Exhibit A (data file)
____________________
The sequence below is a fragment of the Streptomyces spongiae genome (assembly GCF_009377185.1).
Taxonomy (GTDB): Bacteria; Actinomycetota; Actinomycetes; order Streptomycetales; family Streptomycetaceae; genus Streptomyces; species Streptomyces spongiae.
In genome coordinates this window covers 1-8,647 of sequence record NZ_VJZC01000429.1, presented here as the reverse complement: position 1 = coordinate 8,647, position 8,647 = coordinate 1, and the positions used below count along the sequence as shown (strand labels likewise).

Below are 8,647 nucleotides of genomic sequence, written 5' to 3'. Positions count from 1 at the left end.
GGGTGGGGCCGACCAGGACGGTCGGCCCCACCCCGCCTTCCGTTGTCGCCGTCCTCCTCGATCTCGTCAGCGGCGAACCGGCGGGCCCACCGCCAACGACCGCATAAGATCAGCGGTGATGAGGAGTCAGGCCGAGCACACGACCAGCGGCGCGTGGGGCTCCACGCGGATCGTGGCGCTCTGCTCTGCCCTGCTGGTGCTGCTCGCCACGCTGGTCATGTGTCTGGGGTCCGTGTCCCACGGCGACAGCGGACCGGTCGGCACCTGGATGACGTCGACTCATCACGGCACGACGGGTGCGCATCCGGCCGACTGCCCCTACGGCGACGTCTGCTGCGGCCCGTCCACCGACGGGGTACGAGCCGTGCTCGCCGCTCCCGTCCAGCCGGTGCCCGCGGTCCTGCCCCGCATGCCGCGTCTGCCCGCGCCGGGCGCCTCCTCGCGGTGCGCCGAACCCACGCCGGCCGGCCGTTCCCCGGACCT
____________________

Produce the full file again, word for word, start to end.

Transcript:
The sequence below is a fragment of the Streptomyces spongiae genome (assembly GCF_009377185.1).
Taxonomy (GTDB): Bacteria; Actinomycetota; Actinomycetes; order Streptomycetales; family Streptomycetaceae; genus Streptomyces; species Streptomyces spongiae.
In genome coordinates this window covers 1-8,647 of sequence record NZ_VJZC01000429.1, presented here as the reverse complement: position 1 = coordinate 8,647, position 8,647 = coordinate 1, and the positions used below count along the sequence as shown (strand labels likewise).

Below are 8,647 nucleotides of genomic sequence, written 5' to 3'. Positions count from 1 at the left end.
GGGTGGGGCCGACCAGGACGGTCGGCCCCACCCCGCCTTCCGTTGTCGCCGTCCTCCTCGATCTCGTCAGCGGCGAACCGGCGGGCCCACCGCCAACGACCGCATAAGATCAGCGGTGATGAGGAGTCAGGCCGAGCACACGACCAGCGGCGCGTGGGGCTCCACGCGGATCGTGGCGCTCTGCTCTGCCCTGCTGGTGCTGCTCGCCACGCTGGTCATGTGTCTGGGGTCCGTGTCCCACGGCGACAGCGGACCGGTCGGCACCTGGATGACGTCGACTCATCACGGCACGACGGGTGCGCATCCGGCCGACTGCCCCTACGGCGACGTCTGCTGCGGCCCGTCCACCGACGGGGTACGAGCCGTGCTCGCCGCTCCCGTCCAGCCGGTGCCCGCGGTCCTGCCCCGCATGCCGCGTCTGCCCGCGCCGGGCGCCTCCTCGCGGTGCGCCGAACCCACGCCGGCCGGCCGTTCCCCGGACCT